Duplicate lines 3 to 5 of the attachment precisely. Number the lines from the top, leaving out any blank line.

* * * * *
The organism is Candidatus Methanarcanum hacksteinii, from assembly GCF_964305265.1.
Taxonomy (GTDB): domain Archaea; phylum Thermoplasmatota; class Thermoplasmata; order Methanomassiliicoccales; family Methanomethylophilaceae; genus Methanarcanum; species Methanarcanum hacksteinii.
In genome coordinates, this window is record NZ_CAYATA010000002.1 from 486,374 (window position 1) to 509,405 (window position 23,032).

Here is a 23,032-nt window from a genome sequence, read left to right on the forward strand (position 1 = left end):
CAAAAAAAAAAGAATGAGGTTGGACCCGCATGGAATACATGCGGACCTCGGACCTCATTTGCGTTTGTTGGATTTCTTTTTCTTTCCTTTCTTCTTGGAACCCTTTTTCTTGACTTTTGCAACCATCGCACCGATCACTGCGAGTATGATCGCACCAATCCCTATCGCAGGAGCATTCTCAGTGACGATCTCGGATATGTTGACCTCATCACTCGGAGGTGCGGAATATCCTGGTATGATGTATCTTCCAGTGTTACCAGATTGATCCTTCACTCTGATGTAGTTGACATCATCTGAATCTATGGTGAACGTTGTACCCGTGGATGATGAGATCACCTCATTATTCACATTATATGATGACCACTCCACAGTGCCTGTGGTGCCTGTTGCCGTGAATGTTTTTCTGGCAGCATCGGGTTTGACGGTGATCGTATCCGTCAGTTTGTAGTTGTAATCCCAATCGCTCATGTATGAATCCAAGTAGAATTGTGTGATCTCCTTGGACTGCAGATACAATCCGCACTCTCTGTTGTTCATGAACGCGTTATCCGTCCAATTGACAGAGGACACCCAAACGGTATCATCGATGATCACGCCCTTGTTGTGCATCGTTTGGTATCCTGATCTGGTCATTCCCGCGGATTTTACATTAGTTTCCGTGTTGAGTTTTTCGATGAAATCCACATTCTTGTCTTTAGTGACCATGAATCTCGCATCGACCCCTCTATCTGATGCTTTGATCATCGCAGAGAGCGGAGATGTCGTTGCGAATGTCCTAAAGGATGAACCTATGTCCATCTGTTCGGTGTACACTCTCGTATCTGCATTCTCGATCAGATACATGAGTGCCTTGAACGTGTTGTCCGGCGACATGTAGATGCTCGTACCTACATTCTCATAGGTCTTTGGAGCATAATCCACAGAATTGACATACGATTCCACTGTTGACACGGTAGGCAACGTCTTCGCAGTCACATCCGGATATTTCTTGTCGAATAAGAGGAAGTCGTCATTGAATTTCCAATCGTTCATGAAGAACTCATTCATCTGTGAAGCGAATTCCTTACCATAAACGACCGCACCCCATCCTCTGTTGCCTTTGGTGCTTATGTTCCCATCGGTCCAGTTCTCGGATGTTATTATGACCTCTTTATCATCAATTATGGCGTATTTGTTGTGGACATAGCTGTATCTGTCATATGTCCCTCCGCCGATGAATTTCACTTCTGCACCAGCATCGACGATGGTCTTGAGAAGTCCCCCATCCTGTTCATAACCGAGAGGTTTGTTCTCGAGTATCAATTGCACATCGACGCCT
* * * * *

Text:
In genome coordinates, this window is record NZ_CAYATA010000002.1 from 486,374 (window position 1) to 509,405 (window position 23,032).

Here is a 23,032-nt window from a genome sequence, read left to right on the forward strand (position 1 = left end):
CAAAAAAAAAAGAATGAGGTTGGACCCGCATGGAATACATGCGGACCTCGGACCTCATTTGCGTTTGTTGGATTTCTTTTTCTTTCCTTTCTTCTTGGAACCCTTTTTCTTGACTTTTGCAACCATCGCACCGATCACTGCGAGTATGATCGCACCAATCCCTATCGCAGGAGCATTCTCAGTGACGATCTCGGATATGTTGACCTCATCACTCGGAGGTGCGGAATATCCTGGTATGATGTATCTTCCAGTGTTACCAGATTGATCCTTCACTCTGATGTAGTTGACATCATCTGAATCTATGGTGAACGTTGTACCCGTGGATGATGAGATCACCTCATTATTCACATTATATGATGACCACTCCACAGTGCCTGTGGTGCCTGTTGCCGTGAATGTTTTTCTGGCAGCATCGGGTTTGACGGTGATCGTATCCGTCAGTTTGTAGTTGTAATCCCAATCGCTCATGTATGAATCCAAGTAGAATTGTGTGATCTCCTTGGACTGCAGATACAATCCGCACTCTCTGTTGTTCATGAACGCGTTATCCGTCCAATTGACAGAGGACACCCAAACGGTATCATCGATGATCACGCCCTTGTTGTGCATCGTTTGGTATCCTGATCTGGTCATTCCCGCGGATTTTACATTAGTTTCCGTGTTGAGTTTTTCGATGAAATCCACATTCTTGTCTTTAGTGACCATGAATCTCGCATCGACCCCTCTATCTGATGCTTTGATCATCGCAGAGAGCGGAGATGTCGTTGCGAATGTCCTAAAGGATGAACCTATGTCCATCTGTTCGGTGTACACTCTCGTATCTGCATTCTCGATCAGATACATGAGTGCCTTGAACGTGTTGTCCGGCGACATGTAGATGCTCGTACCTACATTCTCATAGGTCTTTGGAGCATAATCCACAGAATTGACATACGATTCCACTGTTGACACGGTAGGCAACGTCTTCGCAGTCACATCCGGATATTTCTTGTCGAATAAGAGGAAGTCGTCATTGAATTTCCAATCGTTCATGAAGAACTCATTCATCTGTGAAGCGAATTCCTTACCATAAACGACCGCACCCCATCCTCTGTTGCCTTTGGTGCTTATGTTCCCATCGGTCCAGTTCTCGGATGTTATTATGACCTCTTTATCATCAATTATGGCGTATTTGTTGTGGACATAGCTGTATCTGTCATATGTCCCTCCGCCGATGAATTTCACTTCTGCACCAGCATCGACGATGGTCTTGAGAAGTCCCCCATCCTGTTCATAACCGAGAGGTTTGTTCTCGAGTATCAATTGCACATCGACGCCT